Teetotalers like those over at Alcohol Justice (formerly the Marin Institute) promote the idea of “charging for harm.” That is, they think we should increase the taxes on alcohol—...
January 26, 2015A recent press release from the Bureau of Labor Statistics reported that the percentage of American workers in labor unions dropped again. In 2014, only 11.1 percent of all workers belonged to a union, a slight decline from 2013.
January 26, 2015
The Niskanen Center is a new libertarian think tank that we at CEI look forward to working with on a number of issues. However, one where we are unlikely to agree is on the virtues of a real-world tax on carbon emissions. Sarah E. Hunt had a post last week over at the Niskanen Center's Climate Unplugged blog arguing that Senate EPW chairman Jim Inhofe's recent defense of the federal gas tax as an infrastructure user tax is at odds with his antipathy to a carbon tax.
Now, I have criticized Sen. Inhofe's blindspot on infrastructure spending in the past, as he has long admitted he is "...
January 26, 2015
Even in a shortened work week due to Martin Luther King Day, federal agencies still put out 40 final regulations and more than 50 proposed regulations, covering everything from pet stores to drywall.
On to the data:
- Last week, 40 new final regulations were published in the Federal Register, the same number as the previous week.
- That’s the equivalent of a new regulation every four hours and 12 minutes.
- So far in 2015, 118 final regulations have been published in the Federal Register. At that pace, there will be a total of 1,967 new regulations this year, which would be far less than the usual total.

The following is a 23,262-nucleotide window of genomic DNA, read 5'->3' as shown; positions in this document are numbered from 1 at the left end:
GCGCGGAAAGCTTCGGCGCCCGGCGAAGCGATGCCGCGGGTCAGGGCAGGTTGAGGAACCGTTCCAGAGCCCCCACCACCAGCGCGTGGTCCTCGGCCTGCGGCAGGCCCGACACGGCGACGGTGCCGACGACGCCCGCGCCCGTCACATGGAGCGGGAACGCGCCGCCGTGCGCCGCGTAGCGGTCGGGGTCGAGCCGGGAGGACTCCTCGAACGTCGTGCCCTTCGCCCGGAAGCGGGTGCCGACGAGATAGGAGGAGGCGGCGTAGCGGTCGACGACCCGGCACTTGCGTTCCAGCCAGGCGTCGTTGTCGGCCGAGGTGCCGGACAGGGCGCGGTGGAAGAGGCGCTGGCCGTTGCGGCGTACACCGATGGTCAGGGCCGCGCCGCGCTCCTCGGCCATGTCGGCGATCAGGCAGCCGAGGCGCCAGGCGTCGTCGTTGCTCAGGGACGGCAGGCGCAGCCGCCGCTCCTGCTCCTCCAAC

- Last week, 1,271 new pages were added to the Federal Register.
- Currently at 3,857 pages, the 2015 Federal Register is on pace for 64,284 pages, which would be the lowest page count since 1992...
January 26, 2015
Bad things can happen when an agency (like the Education Department) throws caution to the wind and regulates based on slanted media coverage from National Public Radio, rather than facts and evidence.
Checks and balances exist for a reason. When agencies impose new obligations on the institutions they regulate, they are supposed to first give the public notice of their proposed rule, and an opportunity to comment on it. This requirement, mandated by the Administrative Procedure Act, enables members of the public to point to legal or factual mistakes that may have precipitated the agency’s proposed rules.
But under the Obama administration, the Education Department has ...
January 23, 2015A majority of attention paid to federal agency overreach in the labor policy arena during the Obama administration has focused on National Labor Relations Board actions, and for good reason. But the Department of Labor also has a penchant for excessive enforcement and overstepping its authority.